Metaphysics and Natural Philosophy

Metaphysics has nothing to do with metaphysical phenomena. Aristotle calls it “first philosophy.” Physics and all other sciences dealing with nature are called “second philosophy” by him. The term “metaphysics” was introduced at a later time, but is factually valid. The subject matter of metaphysics is the question on the immaterial nature of things: what exactly is the nature of things and how can it be discovered? The specific way of being of living things and, above all, man’s self-awareness generate the differentiation between essential and non-essential qualities (substance/ accidental qualities) as well as to the following question of how the identity of a particular nature must be conceptualized in the light of its possibilities of being actualized. The necessity of having to differentiate between active forms (nature/soul) and potential matter (nature/body) in all materially actualized things finally becomes an argument for God’s existence (pure reality). Without his being absolute reality it would not be possible for things of limited reality to exist. The necessity of the concluding idea of God brings about the “setting in life,” which also justifies Plato’s and Aristotle’s existential interest in questions on metaphysics.

 

Metaphysics as the “first philosophy” inquires after the causes of real things without being restricted from the outset, while physics as the “second science” is restricted to the explanation of material processes and its qualities. However, if neither the nature nor the non-material principles of being existed, physics would be the “first philosophy.” From the point of view of ancient and modern physicalism, the basic facts of living things and of human self-awareness (growth—perception—insight—will or, to be precise, body—soul—spirit) are a mere subjective appearance (epiphenomena) on the basis of objective material processes. This assumption is further supported by a material conception of evolution trying to explain that which comes second (life—awareness—spirit) through the qualities of that which comes first (matter).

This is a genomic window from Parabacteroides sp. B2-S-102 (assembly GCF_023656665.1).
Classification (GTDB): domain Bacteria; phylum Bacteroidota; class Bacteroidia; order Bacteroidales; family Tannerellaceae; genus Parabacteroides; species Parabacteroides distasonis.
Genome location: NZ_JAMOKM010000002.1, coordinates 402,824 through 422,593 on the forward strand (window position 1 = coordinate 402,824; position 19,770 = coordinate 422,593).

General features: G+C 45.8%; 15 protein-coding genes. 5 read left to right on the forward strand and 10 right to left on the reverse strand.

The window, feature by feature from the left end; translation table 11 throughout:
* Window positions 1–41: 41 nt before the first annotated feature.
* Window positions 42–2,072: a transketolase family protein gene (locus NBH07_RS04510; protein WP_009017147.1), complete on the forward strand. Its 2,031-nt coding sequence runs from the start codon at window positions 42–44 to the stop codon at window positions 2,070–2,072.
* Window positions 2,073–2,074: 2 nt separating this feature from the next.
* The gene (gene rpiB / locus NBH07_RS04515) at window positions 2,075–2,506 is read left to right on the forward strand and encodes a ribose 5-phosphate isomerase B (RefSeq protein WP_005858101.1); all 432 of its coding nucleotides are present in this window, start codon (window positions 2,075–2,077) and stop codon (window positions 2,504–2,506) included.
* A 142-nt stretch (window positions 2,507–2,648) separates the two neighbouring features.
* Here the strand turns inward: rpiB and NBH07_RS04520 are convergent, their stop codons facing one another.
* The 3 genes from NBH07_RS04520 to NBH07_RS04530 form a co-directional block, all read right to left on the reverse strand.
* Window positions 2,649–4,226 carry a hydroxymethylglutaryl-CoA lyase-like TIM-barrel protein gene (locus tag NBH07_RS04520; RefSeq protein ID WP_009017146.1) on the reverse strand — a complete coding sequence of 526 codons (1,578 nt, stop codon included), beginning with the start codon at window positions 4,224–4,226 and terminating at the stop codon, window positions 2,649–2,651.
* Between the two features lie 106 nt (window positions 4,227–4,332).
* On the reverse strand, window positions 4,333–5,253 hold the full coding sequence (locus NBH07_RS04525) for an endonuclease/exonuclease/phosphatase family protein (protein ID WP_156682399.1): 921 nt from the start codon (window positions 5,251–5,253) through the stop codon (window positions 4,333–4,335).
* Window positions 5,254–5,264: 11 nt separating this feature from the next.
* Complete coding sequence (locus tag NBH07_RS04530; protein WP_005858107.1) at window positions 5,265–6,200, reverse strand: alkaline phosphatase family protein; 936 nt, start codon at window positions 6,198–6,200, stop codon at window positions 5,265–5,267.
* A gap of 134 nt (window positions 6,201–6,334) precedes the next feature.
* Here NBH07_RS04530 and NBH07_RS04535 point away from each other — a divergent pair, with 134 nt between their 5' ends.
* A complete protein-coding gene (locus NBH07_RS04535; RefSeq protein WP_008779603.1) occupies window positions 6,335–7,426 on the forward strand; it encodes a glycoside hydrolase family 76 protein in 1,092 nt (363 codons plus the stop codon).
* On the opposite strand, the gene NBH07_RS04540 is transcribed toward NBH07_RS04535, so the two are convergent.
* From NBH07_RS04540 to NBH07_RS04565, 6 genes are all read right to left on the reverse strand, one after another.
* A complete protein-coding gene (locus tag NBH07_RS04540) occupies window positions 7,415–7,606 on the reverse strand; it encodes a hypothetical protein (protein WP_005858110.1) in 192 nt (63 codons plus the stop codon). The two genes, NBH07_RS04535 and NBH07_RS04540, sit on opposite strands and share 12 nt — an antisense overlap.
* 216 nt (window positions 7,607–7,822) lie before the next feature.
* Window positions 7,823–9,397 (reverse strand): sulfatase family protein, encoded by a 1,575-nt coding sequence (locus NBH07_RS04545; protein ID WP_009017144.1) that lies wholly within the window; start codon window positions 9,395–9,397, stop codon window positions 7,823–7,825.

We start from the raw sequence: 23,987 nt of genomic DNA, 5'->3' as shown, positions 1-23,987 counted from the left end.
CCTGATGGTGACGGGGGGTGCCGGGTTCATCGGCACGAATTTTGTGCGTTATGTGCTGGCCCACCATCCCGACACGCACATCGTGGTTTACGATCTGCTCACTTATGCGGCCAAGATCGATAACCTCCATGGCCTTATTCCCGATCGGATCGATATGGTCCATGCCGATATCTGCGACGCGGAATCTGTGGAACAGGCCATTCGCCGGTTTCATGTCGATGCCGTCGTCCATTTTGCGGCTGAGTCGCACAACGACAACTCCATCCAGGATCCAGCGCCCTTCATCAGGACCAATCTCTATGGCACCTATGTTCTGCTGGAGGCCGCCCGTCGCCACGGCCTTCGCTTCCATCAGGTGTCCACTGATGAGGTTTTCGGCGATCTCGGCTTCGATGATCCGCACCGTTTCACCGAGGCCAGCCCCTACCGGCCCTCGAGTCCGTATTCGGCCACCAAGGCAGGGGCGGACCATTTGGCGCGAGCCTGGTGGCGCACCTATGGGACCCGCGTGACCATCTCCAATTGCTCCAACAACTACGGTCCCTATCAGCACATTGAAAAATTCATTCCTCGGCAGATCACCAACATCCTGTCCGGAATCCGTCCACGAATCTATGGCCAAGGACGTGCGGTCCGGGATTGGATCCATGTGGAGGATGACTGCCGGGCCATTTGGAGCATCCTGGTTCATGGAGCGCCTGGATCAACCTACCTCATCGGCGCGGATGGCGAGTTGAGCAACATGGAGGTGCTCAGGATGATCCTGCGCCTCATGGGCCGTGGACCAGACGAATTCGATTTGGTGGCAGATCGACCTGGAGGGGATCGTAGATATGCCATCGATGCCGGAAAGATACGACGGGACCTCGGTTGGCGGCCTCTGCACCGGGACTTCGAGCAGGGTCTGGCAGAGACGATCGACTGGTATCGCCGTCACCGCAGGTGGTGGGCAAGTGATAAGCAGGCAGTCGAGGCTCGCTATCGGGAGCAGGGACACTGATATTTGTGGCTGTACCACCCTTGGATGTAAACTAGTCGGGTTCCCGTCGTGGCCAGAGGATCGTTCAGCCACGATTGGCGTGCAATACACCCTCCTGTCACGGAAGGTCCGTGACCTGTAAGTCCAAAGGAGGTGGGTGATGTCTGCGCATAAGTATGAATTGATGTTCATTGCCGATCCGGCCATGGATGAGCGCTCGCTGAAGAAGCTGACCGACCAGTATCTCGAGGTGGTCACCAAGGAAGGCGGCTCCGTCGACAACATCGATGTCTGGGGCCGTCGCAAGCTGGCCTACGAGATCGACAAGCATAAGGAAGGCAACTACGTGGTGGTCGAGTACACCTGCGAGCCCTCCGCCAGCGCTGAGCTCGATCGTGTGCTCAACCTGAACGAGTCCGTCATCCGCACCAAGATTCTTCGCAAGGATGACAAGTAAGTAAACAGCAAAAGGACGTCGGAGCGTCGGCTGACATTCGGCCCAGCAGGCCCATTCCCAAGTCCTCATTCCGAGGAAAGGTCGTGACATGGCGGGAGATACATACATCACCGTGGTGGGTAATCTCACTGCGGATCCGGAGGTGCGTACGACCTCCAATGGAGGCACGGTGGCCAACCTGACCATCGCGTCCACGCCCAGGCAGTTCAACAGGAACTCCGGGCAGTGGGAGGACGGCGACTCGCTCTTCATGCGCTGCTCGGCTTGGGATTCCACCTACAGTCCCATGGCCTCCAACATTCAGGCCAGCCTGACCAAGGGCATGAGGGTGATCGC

This illustrates why metaphysics must not avoid dealing with the premisses of and the claim for an explanation of a reductive-materialistic natural philosophy. Criticism of science as criticism of metaphysics (in Kant’s tradition) cannot dispose of the conflict by restricting the claim for knowledge to how things appear. Similarly, philosophical hermeneutics (in the tradition of Hans Georg Gadamer) is not capable of avoiding the conflict on the true nature of things by claiming the impossibility of getting beyond a world interpreted as language.

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About Pieper:

Josef Pieper (1904-1997) was professor of philosophical anthropology at the University of Münster/Germany; he was a member of several academies and received numerous awards and distinctions, among them the International Balzan Prize for outstanding achievements in the field of humanities. [more...]

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Philosophical studies are among the main institutional focuses of the Faculty of Theology in Paderborn in cooperation with the University of Paderborn. [more...]